These essays show Angela McRobbie reflecting on a range of issues which have political consequence for women, particularly young women, in a context where it is frequently assumed that progress has been made in the last 30 years, and that with gender issues now 'mainstreamed' in cultural and social life, the moment of feminism per se is now passed.
McRobbie trenchantly argues that it is precisely on these grounds that invidious forms of gender -re-stabilisation are able to be re-established. Consumer culture, she argues, encroaches on the terrain of so called female freedom, appears supportive of female success only to tie women into new post-feminist neurotic dependencies.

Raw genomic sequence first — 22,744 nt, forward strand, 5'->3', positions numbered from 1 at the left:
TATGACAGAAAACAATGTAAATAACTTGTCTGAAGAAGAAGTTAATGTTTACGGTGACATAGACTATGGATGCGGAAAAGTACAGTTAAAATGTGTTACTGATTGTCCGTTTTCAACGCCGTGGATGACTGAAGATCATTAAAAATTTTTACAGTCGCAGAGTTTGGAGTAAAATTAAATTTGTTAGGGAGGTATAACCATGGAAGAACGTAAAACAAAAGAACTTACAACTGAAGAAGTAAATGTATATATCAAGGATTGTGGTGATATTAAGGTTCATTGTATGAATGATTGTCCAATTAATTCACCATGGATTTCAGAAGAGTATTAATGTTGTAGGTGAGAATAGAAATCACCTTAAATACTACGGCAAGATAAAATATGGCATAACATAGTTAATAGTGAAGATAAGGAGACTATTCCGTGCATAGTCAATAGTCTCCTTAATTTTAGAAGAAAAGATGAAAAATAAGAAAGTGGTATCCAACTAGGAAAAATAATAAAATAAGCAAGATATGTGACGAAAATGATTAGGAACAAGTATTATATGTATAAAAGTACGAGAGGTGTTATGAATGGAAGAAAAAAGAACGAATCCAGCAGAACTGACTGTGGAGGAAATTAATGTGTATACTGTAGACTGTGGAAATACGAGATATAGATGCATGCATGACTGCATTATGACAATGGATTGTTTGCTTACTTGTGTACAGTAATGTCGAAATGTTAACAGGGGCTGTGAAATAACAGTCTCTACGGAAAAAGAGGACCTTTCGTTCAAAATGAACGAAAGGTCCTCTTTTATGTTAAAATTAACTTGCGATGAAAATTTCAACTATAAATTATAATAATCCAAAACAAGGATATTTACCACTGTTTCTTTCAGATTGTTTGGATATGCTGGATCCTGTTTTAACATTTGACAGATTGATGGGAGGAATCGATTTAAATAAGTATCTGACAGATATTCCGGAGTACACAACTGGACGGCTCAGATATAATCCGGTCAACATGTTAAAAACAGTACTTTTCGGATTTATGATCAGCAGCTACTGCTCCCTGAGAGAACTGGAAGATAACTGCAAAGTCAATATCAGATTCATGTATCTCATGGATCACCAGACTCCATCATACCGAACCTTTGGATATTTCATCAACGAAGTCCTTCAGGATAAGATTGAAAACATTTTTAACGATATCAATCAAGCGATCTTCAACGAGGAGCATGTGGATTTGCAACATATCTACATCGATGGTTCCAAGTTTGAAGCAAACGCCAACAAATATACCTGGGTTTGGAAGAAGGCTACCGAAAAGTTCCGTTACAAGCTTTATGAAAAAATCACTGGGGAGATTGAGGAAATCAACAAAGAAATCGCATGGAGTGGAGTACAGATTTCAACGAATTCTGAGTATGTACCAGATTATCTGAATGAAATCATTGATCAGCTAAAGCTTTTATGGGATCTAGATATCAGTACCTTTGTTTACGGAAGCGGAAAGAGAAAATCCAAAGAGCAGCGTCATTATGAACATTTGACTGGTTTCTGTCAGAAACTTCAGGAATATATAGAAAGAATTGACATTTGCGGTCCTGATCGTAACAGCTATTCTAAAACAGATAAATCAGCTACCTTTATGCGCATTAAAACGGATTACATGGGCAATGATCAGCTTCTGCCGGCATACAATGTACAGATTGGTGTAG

These nine essays span a wide range of topics, including
- the UK government's 'new sexual contract' to young women,
- popular TV makeover programmes,
- feminist theories of backlash and the 'undoing' of sexual politics,
- feminism in a global frame
- the 'illegible rage' underlying contemporary femininities.